Executive Summary: ESCAPís Economic and Social Survey of Asia and the Pacific 2012
The V-shaped recovery from the depths of the 2008-09 global financial crisis proved to be short-lived as the world economy entered a second stage of the crisis in 2012 with a sharp deterioration in the global environment with the accentuation of the euro zone debt crisis and a continued uncertain outlook for the economy of the United States of America. As forewarned by the Economic and Social Survey of Asia and the Pacific 2012, the growth rate of Asia-Pacific developing economies declined to 7.0% in 2011 from a robust rate of 8.9% achieved in 2010. The growth rate of the economies of the region is forecast to decline further to 6.5% in 2012 with a slackening demand for the region’s exports in advanced economies and as a result of higher costs of capital.
The growth slowdown will be felt across different subregions depending upon the extent of their global integration. The growth rate in East and North-East Asia is forecast to slow to 7.1% in 2012 (from 7.6%). North and Central Asia is forecast to experience relatively moderate slowdown, to 4.3%, in 2012, benefiting from the high prices for energy. The Pacific island developing economies are forecast to experience lower aggregate growth in 2012 of 5.7%, due mainly to lower growth in Papua New Guinea, although a number of other countries are likely to maintain fairly stable performance. The South and South-West Asia subregion is forecast to see a slowdown to 5.8% in 2012 from 6.7% in 2012, although this will be more on account of monetary tightening than the global slowdown. Although South-East Asia, is an open subregion with many of its economies affected severely by the state of the global economy, it is forecast to see a slight increase in growth in the subregion as a whole, to 5.2% in 2012, due to the strong recovery of growth in Thailand following the floods in 2012. With the growth slow down, inflation in Asia and the Pacific is forecast to moderate from 6.0% in 2012 to 4.8% in 2012.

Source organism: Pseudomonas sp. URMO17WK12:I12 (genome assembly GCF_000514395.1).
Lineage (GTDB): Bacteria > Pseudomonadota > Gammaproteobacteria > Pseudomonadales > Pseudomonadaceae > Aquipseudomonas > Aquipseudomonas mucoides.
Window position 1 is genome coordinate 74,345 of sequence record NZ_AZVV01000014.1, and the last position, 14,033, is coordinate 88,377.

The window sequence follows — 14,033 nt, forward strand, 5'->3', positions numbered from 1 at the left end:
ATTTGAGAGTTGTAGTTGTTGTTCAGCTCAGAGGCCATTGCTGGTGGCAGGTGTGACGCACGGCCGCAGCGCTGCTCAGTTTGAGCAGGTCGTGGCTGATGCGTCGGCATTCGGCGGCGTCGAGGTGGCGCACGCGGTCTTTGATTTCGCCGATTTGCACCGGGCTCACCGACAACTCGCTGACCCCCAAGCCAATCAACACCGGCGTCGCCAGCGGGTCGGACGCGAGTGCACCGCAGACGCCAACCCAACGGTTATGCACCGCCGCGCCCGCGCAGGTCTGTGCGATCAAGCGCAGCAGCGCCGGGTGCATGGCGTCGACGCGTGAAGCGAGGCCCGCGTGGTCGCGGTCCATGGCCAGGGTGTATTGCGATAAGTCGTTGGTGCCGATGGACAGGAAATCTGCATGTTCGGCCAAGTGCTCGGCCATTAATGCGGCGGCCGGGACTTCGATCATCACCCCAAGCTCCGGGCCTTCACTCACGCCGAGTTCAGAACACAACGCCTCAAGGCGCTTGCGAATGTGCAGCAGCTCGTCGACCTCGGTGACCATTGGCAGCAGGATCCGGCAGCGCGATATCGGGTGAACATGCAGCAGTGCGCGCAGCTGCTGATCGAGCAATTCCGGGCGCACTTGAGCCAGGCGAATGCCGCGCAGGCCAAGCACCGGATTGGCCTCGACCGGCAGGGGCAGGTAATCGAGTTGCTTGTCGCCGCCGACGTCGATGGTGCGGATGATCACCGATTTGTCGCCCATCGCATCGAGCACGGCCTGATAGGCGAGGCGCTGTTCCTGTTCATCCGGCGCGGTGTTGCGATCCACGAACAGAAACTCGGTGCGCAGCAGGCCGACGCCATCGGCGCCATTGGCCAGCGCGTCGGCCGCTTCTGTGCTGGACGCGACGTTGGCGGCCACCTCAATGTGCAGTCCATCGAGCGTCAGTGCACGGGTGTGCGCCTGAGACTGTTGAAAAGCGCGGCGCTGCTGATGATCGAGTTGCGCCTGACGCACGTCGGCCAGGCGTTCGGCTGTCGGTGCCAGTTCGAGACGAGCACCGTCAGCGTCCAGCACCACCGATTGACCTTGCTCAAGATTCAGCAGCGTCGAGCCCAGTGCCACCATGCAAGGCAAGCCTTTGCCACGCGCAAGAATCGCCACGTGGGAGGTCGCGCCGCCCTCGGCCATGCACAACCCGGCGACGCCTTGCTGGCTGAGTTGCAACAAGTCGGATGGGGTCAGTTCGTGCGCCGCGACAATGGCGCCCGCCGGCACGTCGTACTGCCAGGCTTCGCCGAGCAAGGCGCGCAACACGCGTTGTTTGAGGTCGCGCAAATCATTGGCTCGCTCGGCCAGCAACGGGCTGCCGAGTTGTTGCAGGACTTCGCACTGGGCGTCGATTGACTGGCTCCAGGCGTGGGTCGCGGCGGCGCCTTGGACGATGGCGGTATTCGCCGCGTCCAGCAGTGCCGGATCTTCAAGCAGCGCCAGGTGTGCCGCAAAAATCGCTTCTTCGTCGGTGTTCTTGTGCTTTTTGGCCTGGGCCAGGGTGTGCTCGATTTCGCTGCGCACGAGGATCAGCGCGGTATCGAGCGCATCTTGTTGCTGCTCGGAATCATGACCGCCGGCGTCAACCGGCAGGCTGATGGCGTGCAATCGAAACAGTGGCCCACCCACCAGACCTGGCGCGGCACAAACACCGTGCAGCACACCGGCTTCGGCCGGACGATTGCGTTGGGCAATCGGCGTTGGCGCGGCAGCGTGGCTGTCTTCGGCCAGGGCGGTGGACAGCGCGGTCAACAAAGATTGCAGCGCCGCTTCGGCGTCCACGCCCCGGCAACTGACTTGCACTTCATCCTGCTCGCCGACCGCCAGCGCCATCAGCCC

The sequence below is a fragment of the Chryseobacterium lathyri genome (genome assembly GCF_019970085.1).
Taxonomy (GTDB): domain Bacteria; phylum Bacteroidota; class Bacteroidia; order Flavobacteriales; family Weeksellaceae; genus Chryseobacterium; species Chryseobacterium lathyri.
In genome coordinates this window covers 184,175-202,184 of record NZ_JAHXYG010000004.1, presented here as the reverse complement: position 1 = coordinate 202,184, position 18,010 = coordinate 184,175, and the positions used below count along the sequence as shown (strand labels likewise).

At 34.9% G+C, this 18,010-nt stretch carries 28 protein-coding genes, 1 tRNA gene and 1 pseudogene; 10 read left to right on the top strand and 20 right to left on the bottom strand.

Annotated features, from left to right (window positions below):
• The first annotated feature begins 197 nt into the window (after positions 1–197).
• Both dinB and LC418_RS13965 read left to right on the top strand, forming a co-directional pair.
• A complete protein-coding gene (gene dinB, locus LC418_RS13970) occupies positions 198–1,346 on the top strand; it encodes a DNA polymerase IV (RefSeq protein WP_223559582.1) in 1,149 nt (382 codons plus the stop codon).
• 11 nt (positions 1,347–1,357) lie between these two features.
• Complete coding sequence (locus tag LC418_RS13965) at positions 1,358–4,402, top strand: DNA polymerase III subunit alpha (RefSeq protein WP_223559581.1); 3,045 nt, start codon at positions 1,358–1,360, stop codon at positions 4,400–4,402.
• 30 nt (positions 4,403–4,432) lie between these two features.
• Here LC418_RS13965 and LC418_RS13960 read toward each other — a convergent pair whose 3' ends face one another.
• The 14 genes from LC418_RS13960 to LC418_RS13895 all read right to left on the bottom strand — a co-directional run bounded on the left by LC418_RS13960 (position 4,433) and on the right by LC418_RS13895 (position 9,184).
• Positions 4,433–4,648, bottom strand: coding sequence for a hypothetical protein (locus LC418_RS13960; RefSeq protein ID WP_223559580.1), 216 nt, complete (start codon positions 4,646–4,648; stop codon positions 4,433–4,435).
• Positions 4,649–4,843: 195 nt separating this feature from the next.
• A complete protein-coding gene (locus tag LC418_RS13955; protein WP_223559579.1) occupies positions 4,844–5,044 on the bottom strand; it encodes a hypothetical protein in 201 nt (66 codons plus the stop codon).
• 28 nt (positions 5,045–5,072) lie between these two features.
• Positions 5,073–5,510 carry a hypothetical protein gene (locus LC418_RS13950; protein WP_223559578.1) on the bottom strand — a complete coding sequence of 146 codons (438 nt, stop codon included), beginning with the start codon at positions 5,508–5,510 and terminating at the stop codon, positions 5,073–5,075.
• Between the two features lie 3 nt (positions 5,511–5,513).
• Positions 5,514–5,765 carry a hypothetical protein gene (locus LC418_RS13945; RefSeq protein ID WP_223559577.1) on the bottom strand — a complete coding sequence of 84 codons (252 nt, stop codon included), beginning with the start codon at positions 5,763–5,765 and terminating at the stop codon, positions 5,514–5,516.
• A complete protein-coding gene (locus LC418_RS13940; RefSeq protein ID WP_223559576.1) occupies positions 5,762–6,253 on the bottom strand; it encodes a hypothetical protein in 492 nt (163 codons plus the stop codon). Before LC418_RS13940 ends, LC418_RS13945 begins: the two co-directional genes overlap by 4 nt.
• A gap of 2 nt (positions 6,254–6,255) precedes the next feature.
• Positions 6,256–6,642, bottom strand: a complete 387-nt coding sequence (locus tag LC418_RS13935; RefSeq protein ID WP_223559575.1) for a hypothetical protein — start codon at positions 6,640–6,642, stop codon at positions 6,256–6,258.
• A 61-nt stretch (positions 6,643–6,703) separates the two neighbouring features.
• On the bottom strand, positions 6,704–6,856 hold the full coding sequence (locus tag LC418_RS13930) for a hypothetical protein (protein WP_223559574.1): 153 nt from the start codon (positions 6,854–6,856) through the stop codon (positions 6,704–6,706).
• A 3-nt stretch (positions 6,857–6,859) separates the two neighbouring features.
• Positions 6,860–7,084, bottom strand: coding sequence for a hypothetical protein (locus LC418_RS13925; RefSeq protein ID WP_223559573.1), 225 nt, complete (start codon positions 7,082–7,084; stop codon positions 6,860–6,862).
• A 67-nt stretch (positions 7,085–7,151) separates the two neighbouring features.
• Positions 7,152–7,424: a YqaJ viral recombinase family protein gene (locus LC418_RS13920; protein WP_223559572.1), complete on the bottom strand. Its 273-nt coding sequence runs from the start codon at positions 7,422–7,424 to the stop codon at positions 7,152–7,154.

Despite the slowdown, Asia and the Pacific will remain the fastest growing region globally and an anchor of stability in the world economy. The region’s growth engines are projected to continue to grow at robust rates. China is forecast to grow at 8.6% in 2012 after decelerating from the 9.2% rate achieved in 2012. India, on the other hand, is expected to improve its growth performance from 6.9% to 7.5% in 2012 as moderating inflation would allow an unwinding of the cycle of monetary tightening during the current year, thus unleashing growth impulses. With its continued dynamism, the Asia-Pacific region has begun to act as a growth pole for other developing regions, namely Latin America and Africa, helping them to reduce their dependence on low-growth developed economies as South-South trade becomes an important trend. Click here to download the rest of the executive summary.